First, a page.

Different formats give flexibility to your pages. Here are some of the formats you can use in a web page.
If physical and logical styles produce the same result on the screen, why are there both?
In the ideal SGML universe, content is divorced from presentation. Thus SGML tags a level-one heading
as a level-one heading, but does not specify that the level-one heading should be, for instance, 24-point
bold Times centered. The advantage of this approach (it's similar in concept to style sheets in many
word processors) is that if you decide to change level-one headings to be 20-point left-justified
Helvetica, all you have to do is change the definition of the level-one heading in your Web browser.
Indeed, many browsers today let you define how you want the various HTML tags rendered on-screen
using what are called cascading style sheets, or CSS. CSS is more advanced than HTML, though, and
will not be covered in this Primer. (You can learn more about CSS at the World Wide Web Consortium
Another advantage of logical tags is that they help enforce consistency in your documents. It's easier to
tag something as <H1> than to remember that level-one headings are 24-point bold Times centered or
whatever. For example, consider the <STRONG> tag. Most browsers render it in bold text. However, it is
possible that a reader would prefer that these sections be displayed in red instead. (This is possible
using a local cascading style sheet on the reader's own computer.) Logical styles offer this flexibility.
Of course, if you want something to be displayed in italics (for example) and do not want a browser's
setting to display it differently, you should use physical styles. Physical styles, therefore, offer
consistency in that something you tag a certain way will always be displayed that way for readers of your
Try to be consistent about which type of style you use. If you tag with physical styles, do so throughout a
document. If you use logical styles, stick with them within a document. Keep in mind that future releases
of HTML might not support certain logical styles, which could mean that browsers will not display your
logical-style coding. (For example, the <DFN> tag -- short for "definition", and typically displayed in italics --
is not widely supported and will be ignored if the reader's browser does not understand it.)
for a word being defined. Typically displayed in italics. (NCSA Mosaic is a World Wide Web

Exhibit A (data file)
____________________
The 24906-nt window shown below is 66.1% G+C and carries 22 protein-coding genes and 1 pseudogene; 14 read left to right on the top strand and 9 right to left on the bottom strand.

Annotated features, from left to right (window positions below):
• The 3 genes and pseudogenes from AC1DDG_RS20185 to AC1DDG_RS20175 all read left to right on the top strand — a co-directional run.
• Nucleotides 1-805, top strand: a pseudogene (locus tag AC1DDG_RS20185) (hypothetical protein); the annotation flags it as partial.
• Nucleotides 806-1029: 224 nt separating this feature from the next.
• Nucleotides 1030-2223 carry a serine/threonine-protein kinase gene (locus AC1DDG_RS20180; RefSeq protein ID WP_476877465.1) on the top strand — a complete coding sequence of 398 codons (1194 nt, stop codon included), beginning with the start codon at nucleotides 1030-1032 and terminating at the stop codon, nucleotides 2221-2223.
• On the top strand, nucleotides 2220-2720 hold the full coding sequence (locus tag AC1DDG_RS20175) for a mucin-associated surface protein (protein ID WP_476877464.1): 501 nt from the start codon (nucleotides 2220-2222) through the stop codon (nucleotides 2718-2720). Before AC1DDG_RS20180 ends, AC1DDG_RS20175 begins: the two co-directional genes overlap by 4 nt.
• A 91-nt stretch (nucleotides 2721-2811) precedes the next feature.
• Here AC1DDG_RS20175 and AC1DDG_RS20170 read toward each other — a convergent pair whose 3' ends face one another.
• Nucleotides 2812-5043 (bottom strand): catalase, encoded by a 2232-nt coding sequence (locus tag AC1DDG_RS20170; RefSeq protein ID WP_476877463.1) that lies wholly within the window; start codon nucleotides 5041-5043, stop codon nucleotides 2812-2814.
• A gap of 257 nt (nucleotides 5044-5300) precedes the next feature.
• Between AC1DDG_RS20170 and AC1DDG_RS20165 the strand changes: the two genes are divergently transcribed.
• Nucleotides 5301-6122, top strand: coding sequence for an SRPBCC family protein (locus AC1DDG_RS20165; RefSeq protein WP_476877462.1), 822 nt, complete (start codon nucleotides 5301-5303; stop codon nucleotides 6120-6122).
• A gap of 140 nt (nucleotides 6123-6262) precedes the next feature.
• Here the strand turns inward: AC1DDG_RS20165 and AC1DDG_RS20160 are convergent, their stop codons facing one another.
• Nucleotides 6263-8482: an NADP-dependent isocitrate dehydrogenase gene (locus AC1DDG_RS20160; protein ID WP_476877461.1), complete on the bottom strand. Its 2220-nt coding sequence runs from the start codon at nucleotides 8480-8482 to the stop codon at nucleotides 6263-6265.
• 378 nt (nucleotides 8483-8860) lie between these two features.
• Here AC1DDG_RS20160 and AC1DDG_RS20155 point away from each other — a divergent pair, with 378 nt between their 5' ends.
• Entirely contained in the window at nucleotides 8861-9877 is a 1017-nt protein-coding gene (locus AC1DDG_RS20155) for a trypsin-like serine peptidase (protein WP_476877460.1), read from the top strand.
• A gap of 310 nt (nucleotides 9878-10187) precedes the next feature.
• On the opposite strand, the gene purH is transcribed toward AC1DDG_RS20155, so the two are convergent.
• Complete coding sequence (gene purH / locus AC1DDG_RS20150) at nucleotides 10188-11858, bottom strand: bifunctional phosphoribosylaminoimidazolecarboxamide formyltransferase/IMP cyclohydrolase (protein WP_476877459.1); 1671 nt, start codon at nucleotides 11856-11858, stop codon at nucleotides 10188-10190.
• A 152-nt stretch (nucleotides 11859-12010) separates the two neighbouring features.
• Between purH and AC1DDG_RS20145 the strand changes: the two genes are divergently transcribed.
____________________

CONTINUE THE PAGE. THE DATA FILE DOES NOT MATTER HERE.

for emphasis. Typically displayed in italics. (Consultants cannot reset your password unless you
call the help line.)
for titles of books, films, etc. Typically displayed in italics. (A Beginner's Guide to HTML)
for computer code. Displayed in a fixed-width font. (The <stdio.h> header file)
for user keyboard entry. Typically displayed in plain fixed-width font. (Enter passwd to change your
for a sequence of literal characters. Displayed in a fixed-width font. (Segmentation fault: Core
for strong emphasis. Typically displayed in bold. (NOTE: Always check your links.)
for a variable, where you will replace the variable with specific information. Typically displayed in
italics. (rm filename deletes the file.)
typewriter text, e.g. fixed-width font.
Escape Sequences (a.k.a. Character Entities)
Character entities have two functions:
escaping special characters
displaying other characters not available in the plain ASCII character set (primarily characters
with diacritical marks)
Three ASCII characters--the left angle bracket (<), the right angle bracket (>), and the ampersand
(&)--have special meanings in HTML and therefore cannot be used "as is" in text. (The angle brackets
are used to indicate the beginning and end of HTML tags, and the ampersand is used to indicate the
beginning of an escape sequence.) Double quote marks may be used as-is but a character entity may
also be used (").
To use one of the three characters in an HTML document, you must enter its escape sequence instead:
the escape sequence for <
the escape sequence for >
the escape sequence for &
Additional escape sequences support accented characters, such as:
a lowercase o with an umlaut: ö
a lowercase n with a tilde: ñ
an uppercase E with a grave accent: È
You can substitute other letters for the o, n, and E shown above. Visit the World Wide Web
Consortium for a complete list of special characters.
NOTE: Unlike the rest of HTML, the escape sequences are case sensitive. You cannot, for instance, use
< instead of <.